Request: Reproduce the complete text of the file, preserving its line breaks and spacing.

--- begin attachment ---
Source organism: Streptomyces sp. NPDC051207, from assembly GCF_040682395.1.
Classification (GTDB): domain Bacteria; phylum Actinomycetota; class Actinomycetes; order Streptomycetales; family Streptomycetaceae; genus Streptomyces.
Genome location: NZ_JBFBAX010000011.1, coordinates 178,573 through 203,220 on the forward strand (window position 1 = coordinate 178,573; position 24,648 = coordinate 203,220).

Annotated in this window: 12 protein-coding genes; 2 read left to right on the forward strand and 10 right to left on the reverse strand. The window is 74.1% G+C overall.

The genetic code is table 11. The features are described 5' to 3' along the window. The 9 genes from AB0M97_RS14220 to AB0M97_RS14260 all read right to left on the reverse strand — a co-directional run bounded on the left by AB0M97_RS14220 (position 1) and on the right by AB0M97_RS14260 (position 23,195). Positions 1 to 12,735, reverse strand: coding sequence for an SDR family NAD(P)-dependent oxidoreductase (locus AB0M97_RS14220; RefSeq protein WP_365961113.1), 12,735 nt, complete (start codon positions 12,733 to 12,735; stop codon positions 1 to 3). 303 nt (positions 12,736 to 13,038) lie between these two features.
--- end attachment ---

Source organism: Streptomyces sp. NPDC051207, from assembly GCF_040682395.1.
Classification (GTDB): domain Bacteria; phylum Actinomycetota; class Actinomycetes; order Streptomycetales; family Streptomycetaceae; genus Streptomyces.
Genome location: NZ_JBFBAX010000011.1, coordinates 178,573 through 203,220 on the forward strand (window position 1 = coordinate 178,573; position 24,648 = coordinate 203,220).

Annotated in this window: 12 protein-coding genes; 2 read left to right on the forward strand and 10 right to left on the reverse strand. The window is 74.1% G+C overall.

The genetic code is table 11. The features are described 5' to 3' along the window. The 9 genes from AB0M97_RS14220 to AB0M97_RS14260 all read right to left on the reverse strand — a co-directional run bounded on the left by AB0M97_RS14220 (position 1) and on the right by AB0M97_RS14260 (position 23,195). Positions 1 to 12,735, reverse strand: coding sequence for an SDR family NAD(P)-dependent oxidoreductase (locus AB0M97_RS14220; RefSeq protein WP_365961113.1), 12,735 nt, complete (start codon positions 12,733 to 12,735; stop codon positions 1 to 3). 303 nt (positions 12,736 to 13,038) lie between these two features.